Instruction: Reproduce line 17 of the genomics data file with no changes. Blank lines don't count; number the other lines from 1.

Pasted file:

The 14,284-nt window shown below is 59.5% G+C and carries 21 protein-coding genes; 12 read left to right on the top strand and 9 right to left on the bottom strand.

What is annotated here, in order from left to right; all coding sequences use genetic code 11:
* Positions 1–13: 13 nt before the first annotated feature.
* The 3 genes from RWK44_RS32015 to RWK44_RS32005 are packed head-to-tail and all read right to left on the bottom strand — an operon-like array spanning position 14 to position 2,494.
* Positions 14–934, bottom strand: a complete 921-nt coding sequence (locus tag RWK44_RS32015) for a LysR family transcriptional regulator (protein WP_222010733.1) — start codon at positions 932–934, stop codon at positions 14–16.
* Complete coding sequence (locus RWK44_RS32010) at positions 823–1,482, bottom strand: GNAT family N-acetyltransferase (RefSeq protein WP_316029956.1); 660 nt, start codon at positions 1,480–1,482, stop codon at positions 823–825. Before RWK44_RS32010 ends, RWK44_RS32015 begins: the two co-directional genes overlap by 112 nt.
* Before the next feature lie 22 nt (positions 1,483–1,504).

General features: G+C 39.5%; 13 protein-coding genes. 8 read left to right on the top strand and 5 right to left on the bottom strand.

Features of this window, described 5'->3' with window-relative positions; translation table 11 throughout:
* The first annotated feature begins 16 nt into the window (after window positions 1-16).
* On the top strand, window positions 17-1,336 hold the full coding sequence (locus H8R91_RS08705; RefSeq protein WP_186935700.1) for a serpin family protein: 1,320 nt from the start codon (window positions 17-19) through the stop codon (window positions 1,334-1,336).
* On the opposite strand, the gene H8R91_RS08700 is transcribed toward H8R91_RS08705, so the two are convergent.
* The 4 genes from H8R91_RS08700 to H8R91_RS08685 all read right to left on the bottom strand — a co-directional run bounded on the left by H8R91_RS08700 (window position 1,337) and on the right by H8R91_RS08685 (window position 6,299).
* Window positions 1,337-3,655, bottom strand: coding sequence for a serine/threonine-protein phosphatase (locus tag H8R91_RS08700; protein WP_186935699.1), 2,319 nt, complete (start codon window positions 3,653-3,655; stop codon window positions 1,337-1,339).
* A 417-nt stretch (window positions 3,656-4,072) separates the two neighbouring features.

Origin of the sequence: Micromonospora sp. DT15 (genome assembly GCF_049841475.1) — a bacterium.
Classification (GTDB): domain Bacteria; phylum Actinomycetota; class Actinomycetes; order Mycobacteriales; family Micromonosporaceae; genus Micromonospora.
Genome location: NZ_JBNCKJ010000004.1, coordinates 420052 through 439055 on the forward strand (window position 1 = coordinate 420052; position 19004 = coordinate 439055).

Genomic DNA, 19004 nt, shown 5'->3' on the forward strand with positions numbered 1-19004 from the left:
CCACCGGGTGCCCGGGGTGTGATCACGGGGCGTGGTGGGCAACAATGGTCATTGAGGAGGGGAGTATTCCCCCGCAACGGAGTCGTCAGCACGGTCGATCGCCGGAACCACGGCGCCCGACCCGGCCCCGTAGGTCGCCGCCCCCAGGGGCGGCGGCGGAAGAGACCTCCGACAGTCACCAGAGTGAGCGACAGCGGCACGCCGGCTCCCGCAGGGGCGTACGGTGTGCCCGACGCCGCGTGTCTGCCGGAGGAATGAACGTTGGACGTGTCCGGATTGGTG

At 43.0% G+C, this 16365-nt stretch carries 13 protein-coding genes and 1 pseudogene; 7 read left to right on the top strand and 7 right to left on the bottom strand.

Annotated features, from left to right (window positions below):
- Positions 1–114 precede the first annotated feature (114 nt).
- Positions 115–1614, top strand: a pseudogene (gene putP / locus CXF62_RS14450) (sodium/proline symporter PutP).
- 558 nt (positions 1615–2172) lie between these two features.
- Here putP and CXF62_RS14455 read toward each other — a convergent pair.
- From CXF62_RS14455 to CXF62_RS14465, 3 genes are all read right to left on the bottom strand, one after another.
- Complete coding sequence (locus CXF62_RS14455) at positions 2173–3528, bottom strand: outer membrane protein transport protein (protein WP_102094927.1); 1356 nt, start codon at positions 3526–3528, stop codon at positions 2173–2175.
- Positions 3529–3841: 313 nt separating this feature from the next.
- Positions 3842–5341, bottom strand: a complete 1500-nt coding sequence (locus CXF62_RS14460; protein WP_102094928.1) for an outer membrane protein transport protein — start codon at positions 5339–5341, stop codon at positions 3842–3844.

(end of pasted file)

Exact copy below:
Classification (GTDB): domain Bacteria; phylum Actinomycetota; class Actinomycetes; order Mycobacteriales; family Micromonosporaceae; genus Micromonospora.